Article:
Accessing Classic Books in the North Carolina Digital Library

The North Carolina Digital Library is a great source for finding recent ebook bestsellers, although like their physical counterparts, ebooks can also have holds lists a mile long, and there’s times when you want to read something now rather than wait.

Although bestsellers have their allure, there are readers who prefer a classic novel to the latest John Grisham. With this in mind, NCDL has a solid collection of the classics, both in ebook and audiobook.

Classic book titles are easy to access – once you are on the North Carolina Digital Library (and do sign in with your library card – you’ll get a better selection), click on “Subjects” in the upper left hand corner, and then click on “Classic Literature” near the lower left, and then you’re in.  You can sort your search by title, author, date added, or other criteria.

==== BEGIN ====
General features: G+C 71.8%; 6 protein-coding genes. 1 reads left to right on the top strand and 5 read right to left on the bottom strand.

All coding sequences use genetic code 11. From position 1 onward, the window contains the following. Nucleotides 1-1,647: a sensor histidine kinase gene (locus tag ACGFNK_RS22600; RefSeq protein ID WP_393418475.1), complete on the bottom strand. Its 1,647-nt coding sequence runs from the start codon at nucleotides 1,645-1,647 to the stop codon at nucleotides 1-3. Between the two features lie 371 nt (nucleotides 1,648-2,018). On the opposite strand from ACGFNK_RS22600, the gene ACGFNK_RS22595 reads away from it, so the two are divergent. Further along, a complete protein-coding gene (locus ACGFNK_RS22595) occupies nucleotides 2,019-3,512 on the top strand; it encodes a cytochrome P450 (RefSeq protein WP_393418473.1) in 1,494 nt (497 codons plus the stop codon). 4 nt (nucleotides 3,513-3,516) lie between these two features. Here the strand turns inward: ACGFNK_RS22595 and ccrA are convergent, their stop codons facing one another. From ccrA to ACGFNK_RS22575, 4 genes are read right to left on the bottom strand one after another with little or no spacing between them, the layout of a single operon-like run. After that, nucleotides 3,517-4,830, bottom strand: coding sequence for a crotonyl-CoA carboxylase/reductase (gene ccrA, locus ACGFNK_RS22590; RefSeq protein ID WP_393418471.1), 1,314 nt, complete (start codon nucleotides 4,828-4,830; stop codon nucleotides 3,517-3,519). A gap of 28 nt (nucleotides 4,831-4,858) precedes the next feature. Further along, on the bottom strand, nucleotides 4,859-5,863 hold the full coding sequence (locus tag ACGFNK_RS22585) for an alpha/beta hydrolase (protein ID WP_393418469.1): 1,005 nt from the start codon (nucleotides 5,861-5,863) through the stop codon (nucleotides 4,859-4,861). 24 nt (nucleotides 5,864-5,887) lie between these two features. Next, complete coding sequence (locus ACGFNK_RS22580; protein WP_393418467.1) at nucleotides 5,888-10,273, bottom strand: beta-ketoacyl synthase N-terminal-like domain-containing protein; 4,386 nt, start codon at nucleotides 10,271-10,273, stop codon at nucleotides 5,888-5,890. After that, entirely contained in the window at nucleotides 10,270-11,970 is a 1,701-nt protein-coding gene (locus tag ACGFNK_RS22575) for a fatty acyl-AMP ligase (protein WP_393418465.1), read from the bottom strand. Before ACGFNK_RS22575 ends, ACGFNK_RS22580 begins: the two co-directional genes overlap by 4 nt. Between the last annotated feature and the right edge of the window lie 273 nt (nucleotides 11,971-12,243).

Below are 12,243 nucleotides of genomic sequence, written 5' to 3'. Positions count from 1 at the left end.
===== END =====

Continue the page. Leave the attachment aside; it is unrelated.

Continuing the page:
On the left, you can narrow down your search by what’s currently available, and if you are looking specifically in Classic Literature, you can narrow down by genre, i.e. short stories, horror, or Western.  You can specify “Available Now” so you don’t have to wade through items that are already checked out.  Near the top of the screen, you can also do a general search by the author’s name.

And while some popular classic titles have holds lists (I noticed that a number of John Steinbeck/Ernest Hemingway titles had either hold lists or limited copies), a fair number of selections are always available, meaning that you don’t have to wait for eons to read them – they’re right there.

I was pleasantly surprised to see some copies of Little Women among the “always available” selections.  You can also click on the author’s name with each record, and find out other books of theirs that are in the NCDL collection.

This is the proverbial tip of the iceberg, but the Classic Literature section of the North Carolina Digital Library has over 3,000 titles, something to tide you over if your reading tastes go more for the classics.  Louisa May Alcott?  Sure.  D. H. Lawrence?  You bet.

Happy reading.

(William Hicks, Information Services)